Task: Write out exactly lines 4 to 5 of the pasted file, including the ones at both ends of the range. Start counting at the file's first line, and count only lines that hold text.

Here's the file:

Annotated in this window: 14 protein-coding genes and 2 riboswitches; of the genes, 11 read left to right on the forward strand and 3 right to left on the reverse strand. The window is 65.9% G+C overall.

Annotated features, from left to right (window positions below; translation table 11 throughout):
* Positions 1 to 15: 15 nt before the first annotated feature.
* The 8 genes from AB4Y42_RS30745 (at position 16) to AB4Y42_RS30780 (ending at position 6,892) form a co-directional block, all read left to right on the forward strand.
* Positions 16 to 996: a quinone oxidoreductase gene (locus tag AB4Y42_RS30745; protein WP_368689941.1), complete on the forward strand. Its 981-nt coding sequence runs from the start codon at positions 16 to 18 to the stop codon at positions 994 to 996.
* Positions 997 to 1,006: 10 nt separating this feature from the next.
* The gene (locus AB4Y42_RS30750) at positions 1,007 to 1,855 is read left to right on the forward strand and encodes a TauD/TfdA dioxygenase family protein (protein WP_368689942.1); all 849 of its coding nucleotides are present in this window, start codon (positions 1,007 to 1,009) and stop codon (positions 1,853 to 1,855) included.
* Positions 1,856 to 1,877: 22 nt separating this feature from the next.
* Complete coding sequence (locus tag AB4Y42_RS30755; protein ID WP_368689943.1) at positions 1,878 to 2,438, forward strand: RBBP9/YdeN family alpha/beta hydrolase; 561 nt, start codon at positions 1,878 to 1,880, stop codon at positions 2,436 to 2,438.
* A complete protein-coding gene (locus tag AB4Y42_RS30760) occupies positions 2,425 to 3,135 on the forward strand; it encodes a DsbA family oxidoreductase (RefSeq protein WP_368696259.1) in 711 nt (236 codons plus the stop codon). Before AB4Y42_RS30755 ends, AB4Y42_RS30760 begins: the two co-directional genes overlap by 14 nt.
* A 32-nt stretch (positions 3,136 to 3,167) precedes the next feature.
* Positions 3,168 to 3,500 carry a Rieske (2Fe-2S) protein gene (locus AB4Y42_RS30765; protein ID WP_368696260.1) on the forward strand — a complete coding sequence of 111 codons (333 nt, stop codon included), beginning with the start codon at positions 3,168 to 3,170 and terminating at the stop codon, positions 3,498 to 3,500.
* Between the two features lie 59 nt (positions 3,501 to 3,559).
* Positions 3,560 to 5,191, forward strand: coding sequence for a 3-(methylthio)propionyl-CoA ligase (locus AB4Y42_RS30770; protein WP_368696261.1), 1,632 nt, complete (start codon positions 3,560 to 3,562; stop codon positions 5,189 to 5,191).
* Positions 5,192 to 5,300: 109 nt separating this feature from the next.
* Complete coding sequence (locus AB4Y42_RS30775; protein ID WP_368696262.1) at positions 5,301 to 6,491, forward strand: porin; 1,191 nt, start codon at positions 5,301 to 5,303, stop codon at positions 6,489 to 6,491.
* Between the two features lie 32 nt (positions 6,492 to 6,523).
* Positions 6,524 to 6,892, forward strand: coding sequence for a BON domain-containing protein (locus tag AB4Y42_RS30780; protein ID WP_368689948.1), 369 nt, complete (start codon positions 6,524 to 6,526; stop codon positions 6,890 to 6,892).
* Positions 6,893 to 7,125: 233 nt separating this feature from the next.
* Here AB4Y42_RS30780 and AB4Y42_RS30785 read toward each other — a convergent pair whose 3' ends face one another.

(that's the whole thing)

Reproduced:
* The 8 genes from AB4Y42_RS30745 (at position 16) to AB4Y42_RS30780 (ending at position 6,892) form a co-directional block, all read left to right on the forward strand.
* Positions 16 to 996: a quinone oxidoreductase gene (locus tag AB4Y42_RS30745; protein WP_368689941.1), complete on the forward strand. Its 981-nt coding sequence runs from the start codon at positions 16 to 18 to the stop codon at positions 994 to 996.